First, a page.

First, he formulated a correspondence hypothesis concerning relations between individuals’ IWMs of self–others and their perceived relationships with and images of God (IWM correspondence; see Bowlby, 1973, 1980). Through the operation of generalized IWMs, individuals with secure attachments were hypothesized to form relationships with a God perceived as loving and caring, whereas individuals with insecure attachments were expected either to not form a relationship with God or to perceive God as, for example, distant.
. This idea has been supportedby,forinstance,cross-culturalresearchshowingthatGodis construed as more loving in cultures in which parenting is warm– accepting and more distant in cultures marked by rejecting parenting (e.g., Rohner, 1986).
it was suggested that the religious beliefs and behaviors of those who have formed secure attachments partly reflect the adoption of their sensitive attachment figure’s own religious standards, whereas those with insecure attachments were hypothesized to be relatively less likely to adopt their more insensitive attachment figure’s religious standards (social correspondence; Granqvist, 2002). This additional suggestion has been supported within numerous studies showing that parental religiosity is more similar to the religiosity of offspring with more favorable parental relationships than it is to the religiosity of offspring with less favorable parental relationships (e.g., Spilka et al., 2003)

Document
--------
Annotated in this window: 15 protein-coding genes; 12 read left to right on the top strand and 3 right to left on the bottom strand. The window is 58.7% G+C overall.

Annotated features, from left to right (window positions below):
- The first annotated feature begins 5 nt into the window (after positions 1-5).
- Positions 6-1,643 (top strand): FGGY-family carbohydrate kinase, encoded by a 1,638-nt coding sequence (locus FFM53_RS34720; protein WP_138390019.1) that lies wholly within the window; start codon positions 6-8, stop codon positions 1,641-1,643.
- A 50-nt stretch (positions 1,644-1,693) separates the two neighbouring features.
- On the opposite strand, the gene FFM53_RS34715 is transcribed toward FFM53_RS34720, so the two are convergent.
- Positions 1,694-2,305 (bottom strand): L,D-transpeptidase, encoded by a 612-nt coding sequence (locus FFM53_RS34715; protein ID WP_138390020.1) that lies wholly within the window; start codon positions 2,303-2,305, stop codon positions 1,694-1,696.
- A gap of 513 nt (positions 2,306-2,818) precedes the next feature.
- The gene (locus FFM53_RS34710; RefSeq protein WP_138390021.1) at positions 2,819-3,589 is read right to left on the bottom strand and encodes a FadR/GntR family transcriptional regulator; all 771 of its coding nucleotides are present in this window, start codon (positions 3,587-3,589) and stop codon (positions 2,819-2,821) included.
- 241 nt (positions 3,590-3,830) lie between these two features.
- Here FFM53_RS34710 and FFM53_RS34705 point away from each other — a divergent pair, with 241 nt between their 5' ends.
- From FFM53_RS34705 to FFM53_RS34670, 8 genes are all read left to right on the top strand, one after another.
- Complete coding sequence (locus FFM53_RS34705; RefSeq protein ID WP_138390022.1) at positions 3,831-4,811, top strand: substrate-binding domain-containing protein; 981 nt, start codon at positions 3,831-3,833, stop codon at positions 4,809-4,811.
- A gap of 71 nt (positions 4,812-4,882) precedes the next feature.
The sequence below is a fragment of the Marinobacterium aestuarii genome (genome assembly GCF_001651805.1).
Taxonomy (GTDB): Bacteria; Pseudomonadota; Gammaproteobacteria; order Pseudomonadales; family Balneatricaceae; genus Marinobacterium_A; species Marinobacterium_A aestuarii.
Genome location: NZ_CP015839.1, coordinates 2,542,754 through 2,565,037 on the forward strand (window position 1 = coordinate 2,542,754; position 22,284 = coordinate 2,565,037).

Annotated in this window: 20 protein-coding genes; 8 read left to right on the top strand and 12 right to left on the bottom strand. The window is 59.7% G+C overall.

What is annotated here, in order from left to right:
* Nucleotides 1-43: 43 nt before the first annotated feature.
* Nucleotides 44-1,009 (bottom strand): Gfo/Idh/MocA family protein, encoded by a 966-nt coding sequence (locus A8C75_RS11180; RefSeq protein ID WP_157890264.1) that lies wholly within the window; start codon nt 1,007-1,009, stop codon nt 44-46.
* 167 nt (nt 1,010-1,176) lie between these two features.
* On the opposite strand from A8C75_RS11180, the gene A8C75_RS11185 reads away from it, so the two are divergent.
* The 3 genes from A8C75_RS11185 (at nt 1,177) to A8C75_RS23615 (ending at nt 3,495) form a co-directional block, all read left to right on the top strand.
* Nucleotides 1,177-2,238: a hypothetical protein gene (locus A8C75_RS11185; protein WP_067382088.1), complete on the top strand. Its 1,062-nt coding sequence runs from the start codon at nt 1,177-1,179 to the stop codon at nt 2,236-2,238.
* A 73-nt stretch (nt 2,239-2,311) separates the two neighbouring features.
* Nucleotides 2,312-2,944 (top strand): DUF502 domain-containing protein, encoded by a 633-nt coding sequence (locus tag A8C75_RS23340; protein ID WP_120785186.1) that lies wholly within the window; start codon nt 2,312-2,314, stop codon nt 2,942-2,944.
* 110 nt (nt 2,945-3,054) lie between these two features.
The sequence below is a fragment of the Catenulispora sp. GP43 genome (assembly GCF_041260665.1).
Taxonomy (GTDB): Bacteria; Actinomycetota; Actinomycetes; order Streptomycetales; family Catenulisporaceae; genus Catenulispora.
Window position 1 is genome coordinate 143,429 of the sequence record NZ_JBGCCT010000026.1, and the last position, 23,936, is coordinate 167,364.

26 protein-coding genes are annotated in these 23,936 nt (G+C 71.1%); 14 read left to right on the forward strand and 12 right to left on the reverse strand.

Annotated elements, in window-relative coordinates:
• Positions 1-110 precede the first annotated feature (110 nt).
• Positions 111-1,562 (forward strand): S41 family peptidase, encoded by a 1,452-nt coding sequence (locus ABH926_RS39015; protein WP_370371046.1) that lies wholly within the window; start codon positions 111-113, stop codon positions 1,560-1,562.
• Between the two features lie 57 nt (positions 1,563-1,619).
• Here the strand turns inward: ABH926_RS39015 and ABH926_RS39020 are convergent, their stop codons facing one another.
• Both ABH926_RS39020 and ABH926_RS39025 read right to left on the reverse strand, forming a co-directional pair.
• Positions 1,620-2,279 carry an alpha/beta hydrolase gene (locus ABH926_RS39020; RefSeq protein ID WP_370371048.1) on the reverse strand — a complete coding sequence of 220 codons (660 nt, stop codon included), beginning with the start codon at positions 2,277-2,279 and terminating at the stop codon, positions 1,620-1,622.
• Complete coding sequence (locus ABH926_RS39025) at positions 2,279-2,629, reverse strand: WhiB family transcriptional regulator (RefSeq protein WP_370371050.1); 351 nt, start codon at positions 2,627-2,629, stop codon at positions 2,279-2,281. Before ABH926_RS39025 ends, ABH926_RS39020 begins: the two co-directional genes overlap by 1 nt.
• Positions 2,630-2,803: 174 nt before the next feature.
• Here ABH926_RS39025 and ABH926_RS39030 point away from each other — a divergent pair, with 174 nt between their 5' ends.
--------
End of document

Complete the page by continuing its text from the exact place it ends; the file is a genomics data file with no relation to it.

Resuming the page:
Second, Kirkpatrick (2005) suggested that the perceived God relationship serves a “surrogate attachment” function (relatedly, see Ainsworth,1985)thathelpsinsecurelyattachedindividualsobtainasense of felt security,
In addition, individuals reporting secure attachment have been found unlikely to experience major fluctuations in religiousness over time
Moreover, in support of IWM correspondence, the God image of individuals reporting secure attachment has been found to be loving and caring (Kirkpatrick, 1998; Kirkpatrick & Shaver, 1992). This profile of religious individuals resembles James’s (1902) description of the “once-born” religion of “healthy-minded” individuals (Granqvist, 2003).
In contrast to the stable and loving God image described above, the God image of individuals reporting an insecure attachment has been found to be comparatively more distant and unstable (e.g., Kirkpatrick, 1998). Findings pertaining to the compensation hypothesis have indicated that the religiosity of these individuals fluctuates more over time and shows a disproportionately high rate of sudden conversions (e.g., Granqvist, 2002; Granqvist & Kirkpatrick, 2004). For these individuals, religious changes have also been found to be relatively sudden and intense and to be embedded in a life context (e.g., of relationship problems, separations, losses, and crises) pointing to the need for emotional support (e.g., Granqvist & Hagekull, 1999, 2003). This religious profile is similar to James’s (1902) description of the “twice-born” religiosity of “sick souls” (Granqvist, 2003).